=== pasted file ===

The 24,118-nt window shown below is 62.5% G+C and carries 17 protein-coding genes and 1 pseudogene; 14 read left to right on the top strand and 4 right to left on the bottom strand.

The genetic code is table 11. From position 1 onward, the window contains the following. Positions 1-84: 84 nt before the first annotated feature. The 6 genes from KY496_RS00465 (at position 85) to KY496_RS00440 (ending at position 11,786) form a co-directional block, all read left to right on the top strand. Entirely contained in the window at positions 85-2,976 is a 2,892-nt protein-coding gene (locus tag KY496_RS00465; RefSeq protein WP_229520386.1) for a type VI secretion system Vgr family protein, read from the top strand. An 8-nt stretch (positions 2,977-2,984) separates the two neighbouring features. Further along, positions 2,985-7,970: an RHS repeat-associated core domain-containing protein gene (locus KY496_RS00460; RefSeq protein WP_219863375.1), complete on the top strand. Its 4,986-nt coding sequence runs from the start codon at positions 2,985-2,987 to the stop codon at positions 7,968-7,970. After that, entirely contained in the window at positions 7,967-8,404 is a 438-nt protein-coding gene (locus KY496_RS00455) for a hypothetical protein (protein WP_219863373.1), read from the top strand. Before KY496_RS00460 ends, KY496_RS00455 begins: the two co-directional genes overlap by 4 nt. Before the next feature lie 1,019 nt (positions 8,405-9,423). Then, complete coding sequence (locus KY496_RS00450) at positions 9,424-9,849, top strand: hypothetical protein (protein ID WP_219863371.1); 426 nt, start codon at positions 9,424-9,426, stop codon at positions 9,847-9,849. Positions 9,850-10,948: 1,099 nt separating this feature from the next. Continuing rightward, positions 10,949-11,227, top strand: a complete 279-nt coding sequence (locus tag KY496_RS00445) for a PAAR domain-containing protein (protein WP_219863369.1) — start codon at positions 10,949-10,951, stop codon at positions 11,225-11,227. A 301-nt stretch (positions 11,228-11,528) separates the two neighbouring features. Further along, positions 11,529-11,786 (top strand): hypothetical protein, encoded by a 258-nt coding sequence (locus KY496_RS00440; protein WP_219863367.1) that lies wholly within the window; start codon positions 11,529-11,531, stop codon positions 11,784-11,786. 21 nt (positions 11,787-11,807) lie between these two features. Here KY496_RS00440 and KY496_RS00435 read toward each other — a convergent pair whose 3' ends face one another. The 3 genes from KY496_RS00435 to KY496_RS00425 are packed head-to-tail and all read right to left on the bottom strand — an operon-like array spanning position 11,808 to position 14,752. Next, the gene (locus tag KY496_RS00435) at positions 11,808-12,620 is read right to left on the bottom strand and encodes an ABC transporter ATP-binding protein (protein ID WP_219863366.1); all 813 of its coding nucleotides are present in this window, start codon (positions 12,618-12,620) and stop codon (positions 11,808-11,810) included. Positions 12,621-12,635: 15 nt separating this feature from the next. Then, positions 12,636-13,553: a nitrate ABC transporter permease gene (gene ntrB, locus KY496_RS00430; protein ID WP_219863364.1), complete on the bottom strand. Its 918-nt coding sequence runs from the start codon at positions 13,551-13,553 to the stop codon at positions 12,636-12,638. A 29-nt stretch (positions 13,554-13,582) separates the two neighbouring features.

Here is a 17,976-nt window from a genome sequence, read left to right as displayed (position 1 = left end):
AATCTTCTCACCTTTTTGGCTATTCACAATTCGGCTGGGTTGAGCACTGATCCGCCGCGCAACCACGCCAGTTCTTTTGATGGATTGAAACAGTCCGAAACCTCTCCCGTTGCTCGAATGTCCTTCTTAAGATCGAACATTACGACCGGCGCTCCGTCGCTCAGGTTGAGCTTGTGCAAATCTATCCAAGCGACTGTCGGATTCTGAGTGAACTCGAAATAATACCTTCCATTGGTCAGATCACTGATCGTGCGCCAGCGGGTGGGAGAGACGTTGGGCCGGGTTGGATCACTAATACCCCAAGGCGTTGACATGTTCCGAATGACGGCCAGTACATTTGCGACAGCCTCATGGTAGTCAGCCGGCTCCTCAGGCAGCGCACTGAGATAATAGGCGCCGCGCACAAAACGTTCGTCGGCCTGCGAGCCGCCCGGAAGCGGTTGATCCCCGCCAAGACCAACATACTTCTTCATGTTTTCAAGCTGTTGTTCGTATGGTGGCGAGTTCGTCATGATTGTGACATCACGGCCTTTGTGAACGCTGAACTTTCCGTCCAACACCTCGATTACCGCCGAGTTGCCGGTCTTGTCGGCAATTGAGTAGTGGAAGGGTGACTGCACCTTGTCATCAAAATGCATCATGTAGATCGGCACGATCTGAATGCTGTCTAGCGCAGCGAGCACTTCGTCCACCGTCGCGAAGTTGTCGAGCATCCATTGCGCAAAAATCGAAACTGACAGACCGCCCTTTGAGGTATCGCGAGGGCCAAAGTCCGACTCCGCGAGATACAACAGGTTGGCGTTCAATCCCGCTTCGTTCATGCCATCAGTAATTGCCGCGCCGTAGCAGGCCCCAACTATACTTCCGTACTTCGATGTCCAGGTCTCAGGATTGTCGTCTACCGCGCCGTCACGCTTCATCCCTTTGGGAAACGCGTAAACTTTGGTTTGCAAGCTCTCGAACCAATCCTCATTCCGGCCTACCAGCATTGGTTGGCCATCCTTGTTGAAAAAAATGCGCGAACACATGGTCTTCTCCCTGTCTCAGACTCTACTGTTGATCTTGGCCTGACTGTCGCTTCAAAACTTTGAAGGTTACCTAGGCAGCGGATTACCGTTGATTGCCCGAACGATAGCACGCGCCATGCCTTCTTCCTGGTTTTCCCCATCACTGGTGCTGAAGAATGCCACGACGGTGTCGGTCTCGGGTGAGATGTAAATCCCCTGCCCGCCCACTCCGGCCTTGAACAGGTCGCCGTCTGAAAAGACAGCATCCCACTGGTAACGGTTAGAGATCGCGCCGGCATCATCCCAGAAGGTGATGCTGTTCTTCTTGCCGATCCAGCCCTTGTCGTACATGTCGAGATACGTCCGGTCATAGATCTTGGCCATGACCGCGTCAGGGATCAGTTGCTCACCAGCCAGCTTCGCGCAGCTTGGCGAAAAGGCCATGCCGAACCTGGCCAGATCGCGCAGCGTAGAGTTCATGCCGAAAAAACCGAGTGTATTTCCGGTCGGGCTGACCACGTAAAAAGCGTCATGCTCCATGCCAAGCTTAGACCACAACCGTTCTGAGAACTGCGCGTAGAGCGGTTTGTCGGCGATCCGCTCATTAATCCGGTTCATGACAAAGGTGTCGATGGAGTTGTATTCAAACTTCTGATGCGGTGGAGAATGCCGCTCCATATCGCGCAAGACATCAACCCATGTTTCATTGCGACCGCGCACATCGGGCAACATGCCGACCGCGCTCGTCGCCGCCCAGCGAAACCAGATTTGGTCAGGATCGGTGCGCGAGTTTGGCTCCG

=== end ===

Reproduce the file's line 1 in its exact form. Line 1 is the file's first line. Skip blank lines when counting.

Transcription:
The 24,118-nt window shown below is 62.5% G+C and carries 17 protein-coding genes and 1 pseudogene; 14 read left to right on the top strand and 4 right to left on the bottom strand.